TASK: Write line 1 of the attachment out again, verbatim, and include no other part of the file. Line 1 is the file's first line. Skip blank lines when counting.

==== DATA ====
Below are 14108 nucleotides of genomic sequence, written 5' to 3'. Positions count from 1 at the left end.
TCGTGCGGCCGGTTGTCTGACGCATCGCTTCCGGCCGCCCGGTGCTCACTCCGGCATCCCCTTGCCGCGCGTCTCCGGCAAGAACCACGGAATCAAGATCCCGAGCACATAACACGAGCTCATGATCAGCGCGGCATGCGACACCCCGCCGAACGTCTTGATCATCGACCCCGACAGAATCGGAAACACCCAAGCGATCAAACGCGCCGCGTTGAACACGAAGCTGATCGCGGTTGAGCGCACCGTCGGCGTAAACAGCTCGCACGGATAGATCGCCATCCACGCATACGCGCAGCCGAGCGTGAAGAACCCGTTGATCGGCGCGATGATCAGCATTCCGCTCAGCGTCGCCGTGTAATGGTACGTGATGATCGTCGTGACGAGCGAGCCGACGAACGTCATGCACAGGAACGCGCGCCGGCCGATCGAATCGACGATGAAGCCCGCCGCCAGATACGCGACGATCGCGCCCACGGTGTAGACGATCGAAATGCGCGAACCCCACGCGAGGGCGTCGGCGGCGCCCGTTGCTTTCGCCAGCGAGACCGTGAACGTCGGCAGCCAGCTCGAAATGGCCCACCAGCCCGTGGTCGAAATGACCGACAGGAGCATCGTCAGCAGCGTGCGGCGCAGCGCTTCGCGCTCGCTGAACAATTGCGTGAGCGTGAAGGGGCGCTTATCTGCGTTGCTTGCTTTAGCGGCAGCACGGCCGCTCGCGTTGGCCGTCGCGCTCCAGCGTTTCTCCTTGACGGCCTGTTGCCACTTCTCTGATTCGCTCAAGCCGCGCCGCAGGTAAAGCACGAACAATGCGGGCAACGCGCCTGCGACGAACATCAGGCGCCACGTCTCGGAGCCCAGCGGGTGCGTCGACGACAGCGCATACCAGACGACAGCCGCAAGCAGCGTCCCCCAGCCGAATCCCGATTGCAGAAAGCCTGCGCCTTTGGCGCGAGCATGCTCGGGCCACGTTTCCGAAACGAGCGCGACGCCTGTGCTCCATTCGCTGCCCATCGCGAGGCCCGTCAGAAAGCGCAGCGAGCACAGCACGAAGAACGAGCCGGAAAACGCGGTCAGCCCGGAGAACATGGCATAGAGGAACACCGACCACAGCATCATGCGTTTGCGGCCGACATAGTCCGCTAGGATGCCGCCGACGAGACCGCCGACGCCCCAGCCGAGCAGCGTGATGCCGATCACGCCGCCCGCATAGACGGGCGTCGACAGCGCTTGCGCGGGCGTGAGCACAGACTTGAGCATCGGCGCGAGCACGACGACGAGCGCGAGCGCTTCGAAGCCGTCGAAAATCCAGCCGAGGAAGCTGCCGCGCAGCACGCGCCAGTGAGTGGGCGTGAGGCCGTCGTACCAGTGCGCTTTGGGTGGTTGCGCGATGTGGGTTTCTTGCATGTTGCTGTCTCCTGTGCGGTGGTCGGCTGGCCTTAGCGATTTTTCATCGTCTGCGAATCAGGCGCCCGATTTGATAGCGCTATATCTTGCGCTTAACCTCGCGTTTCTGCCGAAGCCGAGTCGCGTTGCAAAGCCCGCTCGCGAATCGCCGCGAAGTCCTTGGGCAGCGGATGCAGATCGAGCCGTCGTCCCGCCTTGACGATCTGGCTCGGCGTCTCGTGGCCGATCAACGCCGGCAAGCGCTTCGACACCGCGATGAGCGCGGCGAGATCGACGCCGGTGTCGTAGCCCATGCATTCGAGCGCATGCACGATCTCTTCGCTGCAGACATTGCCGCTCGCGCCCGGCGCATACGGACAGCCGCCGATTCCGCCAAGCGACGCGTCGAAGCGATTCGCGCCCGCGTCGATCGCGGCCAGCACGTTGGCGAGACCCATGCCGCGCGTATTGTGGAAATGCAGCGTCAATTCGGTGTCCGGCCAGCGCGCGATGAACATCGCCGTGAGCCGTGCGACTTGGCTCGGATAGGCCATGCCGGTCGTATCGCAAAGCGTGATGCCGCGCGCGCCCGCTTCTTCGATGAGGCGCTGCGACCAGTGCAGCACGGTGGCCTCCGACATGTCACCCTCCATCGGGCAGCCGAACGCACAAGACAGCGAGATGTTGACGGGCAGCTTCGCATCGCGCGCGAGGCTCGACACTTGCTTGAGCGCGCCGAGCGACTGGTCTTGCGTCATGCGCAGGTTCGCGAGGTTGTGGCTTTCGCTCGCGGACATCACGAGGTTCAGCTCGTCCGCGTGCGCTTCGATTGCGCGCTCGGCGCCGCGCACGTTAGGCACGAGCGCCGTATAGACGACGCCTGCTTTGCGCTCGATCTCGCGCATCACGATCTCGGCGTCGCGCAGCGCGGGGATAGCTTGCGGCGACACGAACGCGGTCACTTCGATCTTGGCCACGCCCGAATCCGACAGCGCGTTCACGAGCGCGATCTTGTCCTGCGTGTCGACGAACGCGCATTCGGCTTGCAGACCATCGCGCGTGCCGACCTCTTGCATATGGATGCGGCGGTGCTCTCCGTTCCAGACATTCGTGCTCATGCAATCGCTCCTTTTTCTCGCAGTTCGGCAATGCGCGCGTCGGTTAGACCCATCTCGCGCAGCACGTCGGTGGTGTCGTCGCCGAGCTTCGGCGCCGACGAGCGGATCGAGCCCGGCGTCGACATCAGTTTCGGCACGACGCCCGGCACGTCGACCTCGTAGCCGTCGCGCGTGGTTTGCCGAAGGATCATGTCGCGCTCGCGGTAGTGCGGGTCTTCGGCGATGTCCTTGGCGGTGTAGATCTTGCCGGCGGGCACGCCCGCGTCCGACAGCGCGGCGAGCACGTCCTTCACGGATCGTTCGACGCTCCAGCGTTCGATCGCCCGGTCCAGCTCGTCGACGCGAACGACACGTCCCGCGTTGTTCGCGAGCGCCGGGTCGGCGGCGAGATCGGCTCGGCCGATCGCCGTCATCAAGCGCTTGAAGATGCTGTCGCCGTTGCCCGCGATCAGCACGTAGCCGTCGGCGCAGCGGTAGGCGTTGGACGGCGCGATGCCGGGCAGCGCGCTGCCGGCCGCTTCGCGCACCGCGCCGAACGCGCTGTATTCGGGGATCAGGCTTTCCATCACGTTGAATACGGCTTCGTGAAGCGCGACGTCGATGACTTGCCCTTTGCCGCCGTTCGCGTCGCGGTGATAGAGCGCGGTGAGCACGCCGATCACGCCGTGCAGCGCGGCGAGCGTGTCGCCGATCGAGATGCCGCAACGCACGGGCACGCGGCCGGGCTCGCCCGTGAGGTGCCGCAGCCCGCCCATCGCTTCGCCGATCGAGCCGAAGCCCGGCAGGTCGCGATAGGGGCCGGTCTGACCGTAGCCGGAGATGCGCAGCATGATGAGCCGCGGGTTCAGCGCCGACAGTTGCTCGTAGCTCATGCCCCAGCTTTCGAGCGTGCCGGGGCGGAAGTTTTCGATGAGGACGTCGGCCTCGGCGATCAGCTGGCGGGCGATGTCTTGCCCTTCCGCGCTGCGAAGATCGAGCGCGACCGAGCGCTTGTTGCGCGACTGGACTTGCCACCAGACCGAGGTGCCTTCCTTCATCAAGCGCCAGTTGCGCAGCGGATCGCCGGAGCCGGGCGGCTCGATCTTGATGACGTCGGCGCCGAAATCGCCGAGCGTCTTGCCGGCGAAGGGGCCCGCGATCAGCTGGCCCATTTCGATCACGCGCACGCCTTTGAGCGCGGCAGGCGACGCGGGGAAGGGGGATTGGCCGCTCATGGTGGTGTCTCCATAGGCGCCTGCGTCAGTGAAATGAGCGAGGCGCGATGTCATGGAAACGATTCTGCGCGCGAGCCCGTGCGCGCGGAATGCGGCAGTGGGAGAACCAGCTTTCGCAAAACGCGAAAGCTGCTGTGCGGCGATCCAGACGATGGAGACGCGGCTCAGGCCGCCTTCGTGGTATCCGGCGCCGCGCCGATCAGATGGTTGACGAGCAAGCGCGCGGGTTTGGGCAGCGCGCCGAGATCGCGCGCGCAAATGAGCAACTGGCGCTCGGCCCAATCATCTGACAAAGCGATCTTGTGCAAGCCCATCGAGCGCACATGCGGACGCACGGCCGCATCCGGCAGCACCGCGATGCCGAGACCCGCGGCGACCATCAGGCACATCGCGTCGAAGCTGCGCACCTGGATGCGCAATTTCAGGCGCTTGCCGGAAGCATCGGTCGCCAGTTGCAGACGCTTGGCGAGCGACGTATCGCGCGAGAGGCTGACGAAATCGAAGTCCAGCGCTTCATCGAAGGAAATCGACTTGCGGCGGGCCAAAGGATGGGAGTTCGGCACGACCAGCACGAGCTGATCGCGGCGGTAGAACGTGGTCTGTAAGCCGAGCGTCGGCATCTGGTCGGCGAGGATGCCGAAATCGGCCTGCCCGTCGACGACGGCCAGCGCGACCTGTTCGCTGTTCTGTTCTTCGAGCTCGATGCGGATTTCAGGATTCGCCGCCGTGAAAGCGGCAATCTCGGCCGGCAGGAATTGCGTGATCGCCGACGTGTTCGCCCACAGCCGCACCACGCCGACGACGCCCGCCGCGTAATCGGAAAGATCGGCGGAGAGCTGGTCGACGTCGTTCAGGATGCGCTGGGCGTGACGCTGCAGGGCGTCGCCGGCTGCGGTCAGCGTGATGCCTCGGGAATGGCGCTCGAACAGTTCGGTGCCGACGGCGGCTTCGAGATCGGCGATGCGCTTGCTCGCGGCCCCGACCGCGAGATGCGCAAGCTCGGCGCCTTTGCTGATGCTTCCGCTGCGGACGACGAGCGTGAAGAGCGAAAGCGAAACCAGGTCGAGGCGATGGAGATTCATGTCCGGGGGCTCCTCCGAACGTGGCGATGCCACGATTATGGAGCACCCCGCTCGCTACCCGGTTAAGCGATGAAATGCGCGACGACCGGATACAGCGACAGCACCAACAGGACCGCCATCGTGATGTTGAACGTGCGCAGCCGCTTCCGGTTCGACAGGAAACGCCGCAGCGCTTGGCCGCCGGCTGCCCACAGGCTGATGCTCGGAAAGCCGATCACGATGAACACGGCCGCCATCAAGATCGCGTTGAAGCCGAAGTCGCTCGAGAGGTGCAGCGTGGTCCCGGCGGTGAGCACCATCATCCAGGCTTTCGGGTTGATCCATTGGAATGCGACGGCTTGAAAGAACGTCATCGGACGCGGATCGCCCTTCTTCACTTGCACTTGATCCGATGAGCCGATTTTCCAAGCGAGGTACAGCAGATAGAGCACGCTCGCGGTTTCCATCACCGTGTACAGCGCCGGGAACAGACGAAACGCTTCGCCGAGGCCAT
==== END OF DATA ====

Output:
Below are 14108 nucleotides of genomic sequence, written 5' to 3'. Positions count from 1 at the left end.